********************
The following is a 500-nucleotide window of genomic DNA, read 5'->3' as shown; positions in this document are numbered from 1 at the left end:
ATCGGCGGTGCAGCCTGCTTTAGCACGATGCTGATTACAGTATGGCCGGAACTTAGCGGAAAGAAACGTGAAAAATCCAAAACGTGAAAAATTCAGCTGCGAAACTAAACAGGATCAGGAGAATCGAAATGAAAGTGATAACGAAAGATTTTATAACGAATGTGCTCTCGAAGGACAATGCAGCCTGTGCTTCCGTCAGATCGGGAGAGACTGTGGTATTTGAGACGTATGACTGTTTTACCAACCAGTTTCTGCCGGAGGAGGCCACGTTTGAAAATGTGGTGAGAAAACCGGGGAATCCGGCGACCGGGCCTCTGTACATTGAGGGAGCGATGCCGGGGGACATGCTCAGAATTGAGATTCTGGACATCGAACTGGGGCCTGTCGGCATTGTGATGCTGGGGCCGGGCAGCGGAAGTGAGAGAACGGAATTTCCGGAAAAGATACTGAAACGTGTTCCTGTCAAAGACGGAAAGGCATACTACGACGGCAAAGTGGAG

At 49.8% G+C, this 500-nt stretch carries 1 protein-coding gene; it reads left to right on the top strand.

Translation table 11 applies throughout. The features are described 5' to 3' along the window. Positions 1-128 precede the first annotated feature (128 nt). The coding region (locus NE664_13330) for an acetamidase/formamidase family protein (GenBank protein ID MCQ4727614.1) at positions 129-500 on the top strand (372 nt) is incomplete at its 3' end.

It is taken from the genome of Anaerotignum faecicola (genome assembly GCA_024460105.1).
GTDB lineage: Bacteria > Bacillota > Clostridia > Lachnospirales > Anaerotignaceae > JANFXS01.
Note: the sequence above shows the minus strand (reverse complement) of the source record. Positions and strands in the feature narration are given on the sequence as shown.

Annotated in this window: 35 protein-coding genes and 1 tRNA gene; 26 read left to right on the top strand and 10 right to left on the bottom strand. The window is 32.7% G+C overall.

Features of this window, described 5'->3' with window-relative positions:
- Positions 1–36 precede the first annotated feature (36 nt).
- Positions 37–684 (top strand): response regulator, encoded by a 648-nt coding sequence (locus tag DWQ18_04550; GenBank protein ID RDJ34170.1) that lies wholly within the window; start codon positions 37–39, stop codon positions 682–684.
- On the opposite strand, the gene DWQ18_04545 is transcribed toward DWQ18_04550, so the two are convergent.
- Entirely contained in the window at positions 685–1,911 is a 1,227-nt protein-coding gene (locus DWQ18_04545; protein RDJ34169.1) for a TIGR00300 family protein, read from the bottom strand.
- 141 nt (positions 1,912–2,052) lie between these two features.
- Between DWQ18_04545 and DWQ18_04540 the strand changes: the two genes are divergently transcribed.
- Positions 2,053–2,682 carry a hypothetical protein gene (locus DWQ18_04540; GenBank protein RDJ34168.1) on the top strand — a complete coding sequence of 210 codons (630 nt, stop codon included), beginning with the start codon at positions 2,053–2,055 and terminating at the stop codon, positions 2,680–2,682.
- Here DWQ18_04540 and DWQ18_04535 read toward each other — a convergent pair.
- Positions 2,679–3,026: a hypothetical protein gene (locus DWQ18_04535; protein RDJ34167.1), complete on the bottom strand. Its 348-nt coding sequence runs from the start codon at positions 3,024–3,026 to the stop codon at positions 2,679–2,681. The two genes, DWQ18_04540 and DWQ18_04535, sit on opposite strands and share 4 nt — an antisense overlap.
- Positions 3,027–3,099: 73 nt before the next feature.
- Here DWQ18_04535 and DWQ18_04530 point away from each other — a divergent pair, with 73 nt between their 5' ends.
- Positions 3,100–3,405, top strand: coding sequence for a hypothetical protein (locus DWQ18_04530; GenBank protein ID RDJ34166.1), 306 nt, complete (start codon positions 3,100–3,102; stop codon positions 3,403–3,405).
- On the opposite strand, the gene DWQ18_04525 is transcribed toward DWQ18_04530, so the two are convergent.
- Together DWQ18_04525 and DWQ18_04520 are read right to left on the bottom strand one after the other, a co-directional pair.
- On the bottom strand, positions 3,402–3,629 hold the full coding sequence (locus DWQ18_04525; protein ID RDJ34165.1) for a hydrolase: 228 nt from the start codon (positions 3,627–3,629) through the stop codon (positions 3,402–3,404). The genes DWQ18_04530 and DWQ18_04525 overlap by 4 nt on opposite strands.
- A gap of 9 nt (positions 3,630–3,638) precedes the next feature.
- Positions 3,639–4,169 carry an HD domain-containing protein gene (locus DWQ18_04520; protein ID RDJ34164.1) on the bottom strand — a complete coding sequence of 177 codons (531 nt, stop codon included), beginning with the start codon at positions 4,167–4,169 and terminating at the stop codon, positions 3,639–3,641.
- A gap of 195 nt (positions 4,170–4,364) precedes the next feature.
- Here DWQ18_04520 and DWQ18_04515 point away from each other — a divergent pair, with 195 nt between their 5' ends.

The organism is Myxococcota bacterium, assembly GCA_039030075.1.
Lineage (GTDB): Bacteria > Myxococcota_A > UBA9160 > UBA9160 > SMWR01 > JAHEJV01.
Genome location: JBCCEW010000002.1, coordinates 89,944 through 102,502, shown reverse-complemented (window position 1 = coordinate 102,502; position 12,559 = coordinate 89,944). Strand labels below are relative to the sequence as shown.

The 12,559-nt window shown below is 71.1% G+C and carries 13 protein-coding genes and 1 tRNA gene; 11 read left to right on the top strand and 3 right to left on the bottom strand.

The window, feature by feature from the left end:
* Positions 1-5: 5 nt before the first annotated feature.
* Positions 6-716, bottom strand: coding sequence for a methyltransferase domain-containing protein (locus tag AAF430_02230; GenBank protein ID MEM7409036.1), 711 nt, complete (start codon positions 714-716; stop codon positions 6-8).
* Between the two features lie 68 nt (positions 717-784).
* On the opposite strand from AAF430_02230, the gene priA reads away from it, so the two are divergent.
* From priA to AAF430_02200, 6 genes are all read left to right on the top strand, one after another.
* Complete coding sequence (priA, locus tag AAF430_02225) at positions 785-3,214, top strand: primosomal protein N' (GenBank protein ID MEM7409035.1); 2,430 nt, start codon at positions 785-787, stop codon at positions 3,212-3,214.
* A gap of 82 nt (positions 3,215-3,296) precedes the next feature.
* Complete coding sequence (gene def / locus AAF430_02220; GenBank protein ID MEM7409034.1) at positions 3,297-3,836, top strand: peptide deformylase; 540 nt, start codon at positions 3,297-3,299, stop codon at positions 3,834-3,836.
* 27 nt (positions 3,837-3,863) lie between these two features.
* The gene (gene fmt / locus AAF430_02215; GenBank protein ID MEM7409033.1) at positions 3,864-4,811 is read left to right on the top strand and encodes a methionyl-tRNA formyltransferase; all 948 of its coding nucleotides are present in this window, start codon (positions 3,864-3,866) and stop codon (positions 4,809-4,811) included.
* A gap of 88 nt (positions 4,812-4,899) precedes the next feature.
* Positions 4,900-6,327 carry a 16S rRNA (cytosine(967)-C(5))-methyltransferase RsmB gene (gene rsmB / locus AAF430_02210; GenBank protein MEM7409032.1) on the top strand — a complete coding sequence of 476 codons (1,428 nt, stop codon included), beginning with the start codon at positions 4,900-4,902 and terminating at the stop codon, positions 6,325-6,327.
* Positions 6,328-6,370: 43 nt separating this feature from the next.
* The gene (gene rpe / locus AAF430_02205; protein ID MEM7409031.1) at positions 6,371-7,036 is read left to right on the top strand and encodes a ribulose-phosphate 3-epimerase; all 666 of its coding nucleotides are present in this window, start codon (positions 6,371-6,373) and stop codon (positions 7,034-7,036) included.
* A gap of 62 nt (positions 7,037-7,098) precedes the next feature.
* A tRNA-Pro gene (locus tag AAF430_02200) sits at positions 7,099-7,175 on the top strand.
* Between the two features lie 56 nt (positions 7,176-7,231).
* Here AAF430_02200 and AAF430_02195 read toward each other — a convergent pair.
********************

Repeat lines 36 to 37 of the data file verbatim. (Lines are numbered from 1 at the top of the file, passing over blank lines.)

* Between the two features lie 68 nt (positions 717-784).
* On the opposite strand from AAF430_02230, the gene priA reads away from it, so the two are divergent.